@JGGreene, we've had Schematic Design phase totals up to twice that amount & the billable rate here is less. (But plenty are less as well.) It's all about scope complexity & level of service. Even when hourly, I would expect the architect to propose a target number to handle your proposed project that is based on experience with other projects similar to yours. Then, the total may vary some based on your interactions with the architect (meetings, questions, revisions) but should generally be in the right ballpark. And a conversation about any changes to expectations is reasonable.

Jul 22, 21 8:51 pm  · 
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gibbost

  

Jul 22, 21 6:09 pm  · 
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Wood Guy

Well said.

Jul 23, 21 10:21 am  · 
1  · 
JonathanLivingston

"presented the architect with specific suggestions and indicated that since this property was a vacation home, we just wanted a rather plain, functional (to meet the needs of our grown adult children plus spouses) home"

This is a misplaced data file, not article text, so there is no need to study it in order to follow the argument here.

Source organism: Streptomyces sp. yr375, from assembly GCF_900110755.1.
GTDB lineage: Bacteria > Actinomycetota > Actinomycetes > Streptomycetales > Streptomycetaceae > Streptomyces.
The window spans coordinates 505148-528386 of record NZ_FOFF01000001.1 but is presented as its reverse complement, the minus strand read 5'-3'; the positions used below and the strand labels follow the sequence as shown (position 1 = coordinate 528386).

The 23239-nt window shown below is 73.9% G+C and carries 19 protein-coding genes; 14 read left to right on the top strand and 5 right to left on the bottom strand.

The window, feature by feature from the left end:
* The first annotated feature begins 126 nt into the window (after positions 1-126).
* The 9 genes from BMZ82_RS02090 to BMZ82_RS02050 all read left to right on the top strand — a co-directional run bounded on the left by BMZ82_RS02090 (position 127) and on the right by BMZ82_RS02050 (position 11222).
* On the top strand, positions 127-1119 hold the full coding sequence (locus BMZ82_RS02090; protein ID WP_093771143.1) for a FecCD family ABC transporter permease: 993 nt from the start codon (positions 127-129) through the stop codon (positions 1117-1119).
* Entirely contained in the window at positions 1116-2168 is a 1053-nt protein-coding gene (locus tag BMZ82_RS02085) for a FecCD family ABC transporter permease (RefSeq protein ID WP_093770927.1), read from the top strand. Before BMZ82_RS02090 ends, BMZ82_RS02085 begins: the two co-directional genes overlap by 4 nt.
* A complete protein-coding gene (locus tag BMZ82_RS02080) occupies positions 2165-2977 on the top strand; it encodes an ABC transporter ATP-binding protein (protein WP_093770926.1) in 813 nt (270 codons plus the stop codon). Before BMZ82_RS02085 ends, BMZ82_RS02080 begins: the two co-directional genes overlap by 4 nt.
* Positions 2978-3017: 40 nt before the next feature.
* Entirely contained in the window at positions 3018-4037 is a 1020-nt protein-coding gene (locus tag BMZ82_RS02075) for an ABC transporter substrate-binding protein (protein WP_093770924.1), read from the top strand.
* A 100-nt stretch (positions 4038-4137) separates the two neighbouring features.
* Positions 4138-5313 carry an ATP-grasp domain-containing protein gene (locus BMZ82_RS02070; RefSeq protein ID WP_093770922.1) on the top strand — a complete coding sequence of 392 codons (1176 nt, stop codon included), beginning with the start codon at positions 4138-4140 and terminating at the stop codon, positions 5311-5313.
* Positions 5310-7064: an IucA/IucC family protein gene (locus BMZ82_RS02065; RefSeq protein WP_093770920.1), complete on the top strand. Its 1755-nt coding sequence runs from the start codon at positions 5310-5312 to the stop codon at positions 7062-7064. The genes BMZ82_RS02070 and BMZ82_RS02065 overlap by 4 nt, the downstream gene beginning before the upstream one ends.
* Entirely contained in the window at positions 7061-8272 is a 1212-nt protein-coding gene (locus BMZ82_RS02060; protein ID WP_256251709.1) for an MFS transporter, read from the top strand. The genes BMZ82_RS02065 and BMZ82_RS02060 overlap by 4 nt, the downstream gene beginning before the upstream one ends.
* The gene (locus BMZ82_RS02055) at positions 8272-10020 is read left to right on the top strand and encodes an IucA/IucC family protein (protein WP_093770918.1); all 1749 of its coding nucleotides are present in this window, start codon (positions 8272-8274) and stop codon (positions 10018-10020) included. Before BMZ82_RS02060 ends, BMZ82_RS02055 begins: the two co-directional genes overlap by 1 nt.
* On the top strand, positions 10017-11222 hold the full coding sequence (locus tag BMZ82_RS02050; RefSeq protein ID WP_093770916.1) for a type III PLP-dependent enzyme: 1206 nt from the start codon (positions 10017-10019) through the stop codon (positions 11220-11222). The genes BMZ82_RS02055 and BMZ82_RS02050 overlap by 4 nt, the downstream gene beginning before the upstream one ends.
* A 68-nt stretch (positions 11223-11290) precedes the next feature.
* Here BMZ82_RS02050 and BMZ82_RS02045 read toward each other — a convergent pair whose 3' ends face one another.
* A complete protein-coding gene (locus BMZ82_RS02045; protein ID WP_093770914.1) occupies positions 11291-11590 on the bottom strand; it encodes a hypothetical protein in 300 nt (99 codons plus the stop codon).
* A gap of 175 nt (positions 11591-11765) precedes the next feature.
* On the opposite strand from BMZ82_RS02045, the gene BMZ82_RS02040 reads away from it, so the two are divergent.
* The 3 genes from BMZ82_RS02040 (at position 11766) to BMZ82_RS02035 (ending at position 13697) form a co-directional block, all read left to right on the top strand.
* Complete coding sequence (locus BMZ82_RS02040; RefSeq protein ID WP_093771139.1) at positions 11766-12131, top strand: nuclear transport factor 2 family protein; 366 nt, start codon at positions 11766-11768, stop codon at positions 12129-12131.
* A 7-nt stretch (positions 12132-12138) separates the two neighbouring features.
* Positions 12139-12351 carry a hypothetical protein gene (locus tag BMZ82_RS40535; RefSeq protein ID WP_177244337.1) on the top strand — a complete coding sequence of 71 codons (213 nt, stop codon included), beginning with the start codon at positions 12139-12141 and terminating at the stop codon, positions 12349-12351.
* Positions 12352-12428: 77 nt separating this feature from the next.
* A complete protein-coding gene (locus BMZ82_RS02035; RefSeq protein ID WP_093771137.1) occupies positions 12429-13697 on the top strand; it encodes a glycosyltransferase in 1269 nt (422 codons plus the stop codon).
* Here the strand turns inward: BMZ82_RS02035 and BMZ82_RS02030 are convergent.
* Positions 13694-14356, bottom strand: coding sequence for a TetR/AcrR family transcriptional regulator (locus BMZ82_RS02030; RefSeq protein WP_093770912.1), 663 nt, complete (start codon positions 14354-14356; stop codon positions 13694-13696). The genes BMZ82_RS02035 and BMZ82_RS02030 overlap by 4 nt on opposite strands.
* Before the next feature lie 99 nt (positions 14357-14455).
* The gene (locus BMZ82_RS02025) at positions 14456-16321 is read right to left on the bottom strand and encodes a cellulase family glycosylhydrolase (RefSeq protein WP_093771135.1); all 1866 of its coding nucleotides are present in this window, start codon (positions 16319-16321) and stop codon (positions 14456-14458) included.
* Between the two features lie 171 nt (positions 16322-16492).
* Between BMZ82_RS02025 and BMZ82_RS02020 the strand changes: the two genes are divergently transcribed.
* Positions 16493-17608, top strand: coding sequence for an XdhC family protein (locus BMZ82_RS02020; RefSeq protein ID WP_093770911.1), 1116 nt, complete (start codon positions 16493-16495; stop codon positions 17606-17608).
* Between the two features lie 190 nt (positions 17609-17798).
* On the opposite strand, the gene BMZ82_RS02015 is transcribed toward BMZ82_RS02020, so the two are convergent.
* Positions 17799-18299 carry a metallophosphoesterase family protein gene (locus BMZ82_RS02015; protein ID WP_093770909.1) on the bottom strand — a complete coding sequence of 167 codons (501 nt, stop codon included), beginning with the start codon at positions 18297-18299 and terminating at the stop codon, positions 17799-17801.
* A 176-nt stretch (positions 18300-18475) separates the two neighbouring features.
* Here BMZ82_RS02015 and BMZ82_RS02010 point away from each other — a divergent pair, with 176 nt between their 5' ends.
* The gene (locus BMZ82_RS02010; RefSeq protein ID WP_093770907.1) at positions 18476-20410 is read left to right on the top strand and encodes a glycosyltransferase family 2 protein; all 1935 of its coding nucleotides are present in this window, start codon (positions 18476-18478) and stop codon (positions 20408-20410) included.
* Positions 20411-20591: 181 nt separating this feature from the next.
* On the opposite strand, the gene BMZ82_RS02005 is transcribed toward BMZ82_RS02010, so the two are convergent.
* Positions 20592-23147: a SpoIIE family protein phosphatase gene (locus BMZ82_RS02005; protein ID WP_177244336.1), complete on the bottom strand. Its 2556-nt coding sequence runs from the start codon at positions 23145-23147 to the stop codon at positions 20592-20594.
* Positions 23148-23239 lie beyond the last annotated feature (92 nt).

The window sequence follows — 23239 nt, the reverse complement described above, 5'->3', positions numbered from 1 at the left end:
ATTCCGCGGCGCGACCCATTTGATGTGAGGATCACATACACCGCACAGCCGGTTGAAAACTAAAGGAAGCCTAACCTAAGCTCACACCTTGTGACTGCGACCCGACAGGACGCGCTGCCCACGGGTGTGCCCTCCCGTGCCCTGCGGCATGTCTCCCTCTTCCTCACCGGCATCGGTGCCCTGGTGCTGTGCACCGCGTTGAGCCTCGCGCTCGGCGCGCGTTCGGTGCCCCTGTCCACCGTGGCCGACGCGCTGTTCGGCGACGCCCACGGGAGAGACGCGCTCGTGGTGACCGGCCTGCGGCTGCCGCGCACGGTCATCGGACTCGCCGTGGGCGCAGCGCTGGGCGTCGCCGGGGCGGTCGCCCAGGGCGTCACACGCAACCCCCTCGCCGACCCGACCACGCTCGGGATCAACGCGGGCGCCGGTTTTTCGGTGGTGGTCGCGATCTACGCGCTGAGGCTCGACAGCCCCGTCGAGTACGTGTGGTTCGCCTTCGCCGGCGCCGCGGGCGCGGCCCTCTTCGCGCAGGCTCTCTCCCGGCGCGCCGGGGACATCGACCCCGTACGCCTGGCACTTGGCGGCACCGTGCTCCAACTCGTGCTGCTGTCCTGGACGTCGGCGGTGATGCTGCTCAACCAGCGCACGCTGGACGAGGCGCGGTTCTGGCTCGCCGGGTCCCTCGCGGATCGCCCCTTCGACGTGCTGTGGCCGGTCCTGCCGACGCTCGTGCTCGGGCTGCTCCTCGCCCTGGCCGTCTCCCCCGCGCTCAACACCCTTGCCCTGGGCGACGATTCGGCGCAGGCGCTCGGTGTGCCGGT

Classic difficult client line.

If it's easy and simple you could do it yourself right? But it's not which is why you didn't.

A vacation home for us (2) our adult children and spouses (4). So at least 3 if not up to 5 beds 3 baths. "Addition of 2 stories" above an existing single-story I take it too? There is a lot more to juggle there than you know.  A good architect sees problems and challenges that you do not and they design and account for those challenges. Design is not a matter of just completing a task. Often it takes iterations, and revisions to arrive at a solution that best satisfies a number of constraints, many of which you may not even be aware of. I have found that architects are often good at seeing and addressing issues but don't speak up about those issues they solve.  Making something complex look simple is arguably the hardest design challenge. 

Without knowing where you are it's hard to say how those fees stack up but generally, they do not seem too out of bounds to me, especially if you had to measure and draft an existing building prior to schematic design work. 

Your best course of action is to explain your concern to the architect openly and frankly. YOU ARE ON THE SAME TEAM, nobody wins if the project is designed outside the budget.